11 August 2015
Peter Maurer, the president of the International Committee of the Red Cross (ICRC), has said he is appalled by the suffering he has witnessed in Yemen.
On a three-day visit to the country, Mr Maurer visited areas affected by the ongoing conflict in Sana’a and Aden. He also held meetings with leading officials.
“The humanitarian situation is nothing short of catastrophic. Every family in Yemen has been affected by this conflict. The people are facing immense hardship. And it is getting worse by the day. The world needs to wake up to what is going on," said Mr Maurer.
It is estimated that, since March, nearly 4,000 people have been killed and over 19,000 injured. Around 1.3 million have been forced to flee their homes.
Terrible downward spiral
“The compounded effects of intense fighting and import restrictions are having a dramatic impact on health care,” added Peter.
“Health facilities have been massively attacked as well as suffering collateral damage. Medicines can’t get in so patient care is falling apart.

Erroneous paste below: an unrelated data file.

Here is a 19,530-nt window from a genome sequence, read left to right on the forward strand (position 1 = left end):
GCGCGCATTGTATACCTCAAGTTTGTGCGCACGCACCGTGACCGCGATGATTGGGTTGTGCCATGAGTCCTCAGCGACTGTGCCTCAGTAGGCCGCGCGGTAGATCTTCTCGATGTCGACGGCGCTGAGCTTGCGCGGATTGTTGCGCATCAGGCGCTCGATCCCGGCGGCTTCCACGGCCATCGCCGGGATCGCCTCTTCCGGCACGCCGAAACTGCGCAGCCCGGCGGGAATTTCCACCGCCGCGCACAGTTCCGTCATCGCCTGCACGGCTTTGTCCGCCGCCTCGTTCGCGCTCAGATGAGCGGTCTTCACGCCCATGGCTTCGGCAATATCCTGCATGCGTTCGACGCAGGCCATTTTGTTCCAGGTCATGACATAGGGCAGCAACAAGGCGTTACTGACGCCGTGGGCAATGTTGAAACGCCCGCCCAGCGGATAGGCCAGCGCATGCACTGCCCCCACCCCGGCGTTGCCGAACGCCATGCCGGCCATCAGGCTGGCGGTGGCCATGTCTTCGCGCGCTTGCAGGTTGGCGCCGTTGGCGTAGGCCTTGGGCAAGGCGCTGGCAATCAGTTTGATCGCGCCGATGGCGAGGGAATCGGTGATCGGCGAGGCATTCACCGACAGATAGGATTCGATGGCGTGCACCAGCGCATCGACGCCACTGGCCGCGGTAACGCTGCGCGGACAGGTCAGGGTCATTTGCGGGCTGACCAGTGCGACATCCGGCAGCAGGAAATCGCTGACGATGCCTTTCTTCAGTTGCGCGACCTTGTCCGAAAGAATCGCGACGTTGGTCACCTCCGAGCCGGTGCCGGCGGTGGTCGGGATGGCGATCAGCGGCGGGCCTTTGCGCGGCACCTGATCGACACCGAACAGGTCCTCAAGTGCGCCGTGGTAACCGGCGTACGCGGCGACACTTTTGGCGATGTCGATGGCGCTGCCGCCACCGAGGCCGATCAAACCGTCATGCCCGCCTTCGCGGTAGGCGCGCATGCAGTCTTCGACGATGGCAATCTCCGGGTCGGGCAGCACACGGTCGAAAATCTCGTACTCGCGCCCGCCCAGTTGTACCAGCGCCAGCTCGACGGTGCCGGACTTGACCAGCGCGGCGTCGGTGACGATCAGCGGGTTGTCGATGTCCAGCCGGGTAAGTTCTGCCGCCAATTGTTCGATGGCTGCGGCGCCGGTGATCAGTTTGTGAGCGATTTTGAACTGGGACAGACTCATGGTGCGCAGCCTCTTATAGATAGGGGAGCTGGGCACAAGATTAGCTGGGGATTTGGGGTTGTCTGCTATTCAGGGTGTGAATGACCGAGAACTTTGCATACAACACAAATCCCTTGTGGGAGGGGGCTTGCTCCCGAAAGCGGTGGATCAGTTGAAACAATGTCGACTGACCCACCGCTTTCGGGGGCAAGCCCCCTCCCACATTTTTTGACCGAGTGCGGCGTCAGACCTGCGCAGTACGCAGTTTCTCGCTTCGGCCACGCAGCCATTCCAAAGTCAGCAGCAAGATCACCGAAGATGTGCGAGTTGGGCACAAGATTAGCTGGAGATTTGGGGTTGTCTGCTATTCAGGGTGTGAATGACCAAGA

"Fuel shortages mean equipment doesn’t work. Insecurity means vaccination campaigns don’t happen. And of course, the fighting makes getting to hospital a dangerous venture. It’s a terrible downward spiral that puts thousands of lives at risk.’
Since January, the ICRC has helped supply water to more than two million people and provided food and other essentials for more than 100,000 people. It supports health facilities by donating urgent supplies and equipment and by sending in surgical teams specialised in war injuries.
Luis Sfeir Younis of the British Red Cross said: “We have launched an emergency fundraising appeal to help people caught up in this conflict.
"Red Cross volunteers are helping to treat 5,000 people who have dengue fever. They are risking their lives every day by giving first aid, removing dead bodies and helping orphanages cope with traumatised children. They need all the support they can get.”
'Find a political solution'
But Peter Maurer said humanitarian organisations could only do so much: “This cannot go on. Yemen is crumbling. As a matter of urgency, there must be free movement of goods into and across the country.
"Deliveries of food, water and medicine should be facilitated. Much more needs to be done. And minds need to be focused to find a political solution quickly."